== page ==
A DIY Retrocomputer Programmed In Pure Rust

Can you generate VGA and handle a PS/2 keyboard with a Cortex-M4 in Rust? That’s precisely what [theJPster] wanted to find out with Monotron, a 1980s style home computer programmed in pure Rust.

In order to run embedded Rust without a working operating system, some tools are necessary: an LLVM back-end for generating machine code, a target file for specifying memory sizes and other configs, and a pre-compiled libcore as a substitute for a compiler when running an operating system. Rust takes the place of C running on top of the board support package (BSP) and hardware abstraction layer (HAL), and peripheral access crates (PACs) that specify the hardware and allow the code to be portable across different chips.

The implementation generates a 800 x 600 VGA video signal at 60 Hz, displays text on a 48 character by 36 line display, displays color graphics using color lookup (stored in flash memory), and runs applications that take less than 24 KiB for all data. Monotron also generates 8-bit audio with PWM and sports a synthesizer that uses a three-channel wavetable allowing it to make sounds with square waves, sine waves, sawtooth waves, and create white noise.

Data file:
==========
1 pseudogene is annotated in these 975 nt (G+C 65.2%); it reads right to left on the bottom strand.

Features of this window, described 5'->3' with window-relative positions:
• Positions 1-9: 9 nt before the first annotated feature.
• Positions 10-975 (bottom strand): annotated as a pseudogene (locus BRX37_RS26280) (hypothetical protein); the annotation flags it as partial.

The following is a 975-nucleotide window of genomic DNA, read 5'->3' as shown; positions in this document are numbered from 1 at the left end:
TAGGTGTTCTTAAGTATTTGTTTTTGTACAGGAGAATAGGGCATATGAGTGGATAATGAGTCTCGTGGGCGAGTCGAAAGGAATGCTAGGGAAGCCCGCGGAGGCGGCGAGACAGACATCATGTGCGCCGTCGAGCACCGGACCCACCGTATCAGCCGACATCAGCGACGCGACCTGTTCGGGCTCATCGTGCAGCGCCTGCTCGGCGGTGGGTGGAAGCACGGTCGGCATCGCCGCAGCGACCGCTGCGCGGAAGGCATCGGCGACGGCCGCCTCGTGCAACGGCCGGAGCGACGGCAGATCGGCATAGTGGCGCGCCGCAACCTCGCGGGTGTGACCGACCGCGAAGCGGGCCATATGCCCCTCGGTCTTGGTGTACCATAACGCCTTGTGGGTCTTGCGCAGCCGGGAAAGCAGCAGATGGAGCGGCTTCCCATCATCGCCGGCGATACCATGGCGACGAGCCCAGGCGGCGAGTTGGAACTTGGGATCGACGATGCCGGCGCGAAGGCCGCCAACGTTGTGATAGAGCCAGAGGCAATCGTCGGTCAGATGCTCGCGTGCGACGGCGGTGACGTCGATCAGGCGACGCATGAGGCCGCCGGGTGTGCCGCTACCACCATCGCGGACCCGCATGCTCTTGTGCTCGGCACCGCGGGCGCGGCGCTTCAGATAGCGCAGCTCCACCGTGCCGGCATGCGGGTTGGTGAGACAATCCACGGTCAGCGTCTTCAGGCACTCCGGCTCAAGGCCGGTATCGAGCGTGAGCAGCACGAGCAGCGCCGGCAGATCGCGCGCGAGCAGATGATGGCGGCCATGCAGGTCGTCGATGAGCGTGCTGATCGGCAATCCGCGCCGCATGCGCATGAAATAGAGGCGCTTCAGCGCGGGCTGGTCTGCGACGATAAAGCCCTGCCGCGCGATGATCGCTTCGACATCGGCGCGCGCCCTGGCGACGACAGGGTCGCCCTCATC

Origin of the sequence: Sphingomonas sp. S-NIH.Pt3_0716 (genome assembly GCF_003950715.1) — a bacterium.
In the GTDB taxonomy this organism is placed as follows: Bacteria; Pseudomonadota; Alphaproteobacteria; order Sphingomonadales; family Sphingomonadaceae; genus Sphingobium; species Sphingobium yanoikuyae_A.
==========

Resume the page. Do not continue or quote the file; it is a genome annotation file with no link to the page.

So far, the Monotron has been able to work with an Atari joystick, a PS/2 keyboard, and has outputs to VGA, MIDI, SD card, and audio. Next up for the Monotron: writing a programming language (tentatively named Monotronian), adding support for Sega Megadrive pads, displaying sprites, and many more exciting developments.

17 thoughts on “A DIY Retrocomputer Programmed In Pure Rust

  1. Like most humans I am also equipped with error-correcting technology, I was able to derive the original content and I must say that this is super cool. I think the only thing I would do differently is to use an ARM Cortex M7 with double precision float support, and put native support for it in the language. Double-precision float gives you 53 bit integer arithmetic so you can use it as the only numeric type in your language. What an incredibly cool hack this is, can’t say it enough.

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